Imagine an app for your smart phone or Facebook page that helps you make healthy decisions about what to eat at a restaurant so that you can control your weight, manage your diabetes, or build muscle.
This is the first of several novel computer applications that will be developed by Rita Orji, a University of Saskatchewan PhD computer science student. They all focus on promoting healthy eating and address Canada’s obesity epidemic.
On Wednesday, Prime Minister Stephen Harper announced that Orji was among 167 students awarded a prestigious $150,000 Vanier Canada Graduate Scholarship through the federal science research granting agency NSERC. She was ranked in the top five in Canada.
While technology has made life easier, it has also confined many people to their desks, resulting in serious health problems such as obesity. Six out of 10 Canadian adults and three out of 10 teens are either overweight or obese, according to Statistics Canada.
To combat this problem, Orji is developing new technology that uses smart phones, computers, games, and social media to motivate and engage users to live healthily.
“I’m interested in technologies to help people live healthier,” says Orji, who was born in Nigeria and came to the U of S from Turkey last year. “Obesity is one of the major focuses of my research because it impacts so many people around the world.”
The Vanier scholarships, based on both high academic achievement and leadership skills, bring world-class doctoral students to Canadian universities. Orji has led programs for women in Nigeria and Turkey and continues to be a leader by providing a positive female role model in a male-dominated discipline.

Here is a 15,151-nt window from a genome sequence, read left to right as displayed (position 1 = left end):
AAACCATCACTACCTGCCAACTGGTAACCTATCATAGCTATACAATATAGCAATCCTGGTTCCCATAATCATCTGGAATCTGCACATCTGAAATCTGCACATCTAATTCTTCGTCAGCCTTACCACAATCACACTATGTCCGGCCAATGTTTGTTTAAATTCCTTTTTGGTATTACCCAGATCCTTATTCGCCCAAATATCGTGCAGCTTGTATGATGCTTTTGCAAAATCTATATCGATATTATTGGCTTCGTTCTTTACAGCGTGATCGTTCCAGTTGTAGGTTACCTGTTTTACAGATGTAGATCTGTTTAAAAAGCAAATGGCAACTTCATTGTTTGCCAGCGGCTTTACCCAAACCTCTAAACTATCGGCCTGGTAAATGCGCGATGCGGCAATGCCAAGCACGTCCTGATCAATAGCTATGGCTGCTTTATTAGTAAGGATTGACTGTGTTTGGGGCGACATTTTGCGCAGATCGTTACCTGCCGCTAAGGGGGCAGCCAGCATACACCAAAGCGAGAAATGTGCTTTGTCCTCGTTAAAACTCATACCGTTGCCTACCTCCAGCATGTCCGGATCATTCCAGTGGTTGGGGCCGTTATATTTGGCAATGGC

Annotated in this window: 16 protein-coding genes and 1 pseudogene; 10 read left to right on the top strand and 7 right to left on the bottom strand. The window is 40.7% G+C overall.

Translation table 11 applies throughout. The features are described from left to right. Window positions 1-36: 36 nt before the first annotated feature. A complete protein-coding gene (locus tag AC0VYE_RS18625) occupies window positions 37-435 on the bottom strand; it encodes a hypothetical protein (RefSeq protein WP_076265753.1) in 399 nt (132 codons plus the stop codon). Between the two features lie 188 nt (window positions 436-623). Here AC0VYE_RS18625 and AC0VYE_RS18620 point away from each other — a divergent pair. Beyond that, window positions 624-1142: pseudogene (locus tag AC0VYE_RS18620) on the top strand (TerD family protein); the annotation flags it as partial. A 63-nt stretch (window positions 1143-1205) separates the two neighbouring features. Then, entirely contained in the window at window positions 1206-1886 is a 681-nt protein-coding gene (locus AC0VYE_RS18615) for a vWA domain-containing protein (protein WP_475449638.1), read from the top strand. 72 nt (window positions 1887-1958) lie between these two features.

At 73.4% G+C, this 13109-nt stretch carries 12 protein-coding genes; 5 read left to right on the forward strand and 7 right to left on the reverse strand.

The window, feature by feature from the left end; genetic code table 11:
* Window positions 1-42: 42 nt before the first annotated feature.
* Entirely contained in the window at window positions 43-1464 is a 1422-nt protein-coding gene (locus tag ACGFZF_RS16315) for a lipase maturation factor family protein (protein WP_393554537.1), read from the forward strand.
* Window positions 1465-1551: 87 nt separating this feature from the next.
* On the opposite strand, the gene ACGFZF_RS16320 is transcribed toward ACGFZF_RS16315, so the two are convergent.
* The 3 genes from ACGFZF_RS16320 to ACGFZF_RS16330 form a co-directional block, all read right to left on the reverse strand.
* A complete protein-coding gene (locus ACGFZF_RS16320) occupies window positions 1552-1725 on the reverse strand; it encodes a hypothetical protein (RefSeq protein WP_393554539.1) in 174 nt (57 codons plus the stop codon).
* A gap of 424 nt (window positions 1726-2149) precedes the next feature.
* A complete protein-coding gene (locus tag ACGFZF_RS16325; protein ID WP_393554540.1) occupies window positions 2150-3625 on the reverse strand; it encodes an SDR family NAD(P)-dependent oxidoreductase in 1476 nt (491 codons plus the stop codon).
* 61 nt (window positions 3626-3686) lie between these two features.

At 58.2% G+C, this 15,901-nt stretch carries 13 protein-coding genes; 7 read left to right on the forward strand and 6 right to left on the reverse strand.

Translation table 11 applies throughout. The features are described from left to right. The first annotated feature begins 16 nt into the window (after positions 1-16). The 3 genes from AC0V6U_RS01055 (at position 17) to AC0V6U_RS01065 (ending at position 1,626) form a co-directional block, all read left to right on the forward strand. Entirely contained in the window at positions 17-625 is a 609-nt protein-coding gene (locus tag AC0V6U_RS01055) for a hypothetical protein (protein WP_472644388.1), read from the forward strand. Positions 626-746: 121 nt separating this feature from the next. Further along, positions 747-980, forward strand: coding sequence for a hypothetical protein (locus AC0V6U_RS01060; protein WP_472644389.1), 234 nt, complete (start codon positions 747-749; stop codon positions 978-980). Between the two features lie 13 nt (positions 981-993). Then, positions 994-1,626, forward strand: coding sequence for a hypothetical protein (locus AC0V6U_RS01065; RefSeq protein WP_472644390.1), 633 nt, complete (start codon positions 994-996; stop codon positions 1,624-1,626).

Her supervisors, Regan Mandryk and Julita Vassileva, have complementary expertise. Mandryk focuses on “persuasive” technologies that aim to improve fitness and health while Vassileva focuses on online communities and motivating people to participate in them.
“What is unique about Rita’s research is that she uses knowledge from psychology about what motivates people to make lifestyle changes and employs this knowledge in the design of her computer apps so that they’re based not just on how technology works but on how people work,” says Mandryk.
“You don’t see a big change immediately from making a small decision such as choosing low-fat salad dressing or taking the stairs instead of the elevator. But build those up over time and after six months you will see a difference. We are using technology to bridge that gap.”
One example is Orji’s game, LunchTime, which creates a virtual restaurant where users are encouraged to make meal choices that advance their individual health goals. The users compete with friends.
She plans to take what she has learned from the game and apply it to other potentially marketable computer programs that will promote healthier lifestyles.
Mandryk is currently working with a company to develop a fitness game that incorporates work done by one of her students from a couple of years ago.
Orji hopes these apps will reduce the number of overweight and obese individuals and minimize government spending on related health problems.
“Hopefully my research will be used by people to improve their health,” she says. “The results can help guide companies, technology designers, and future researchers, across Canada and globally.”
Stephen Prestley is a graduate student intern in the U of S Office of Research Communications.
This article first ran as part of the 2011 Young Innovators series, an initiative of the U of S Research Communications office in partnership with the Saskatoon StarPhoenix.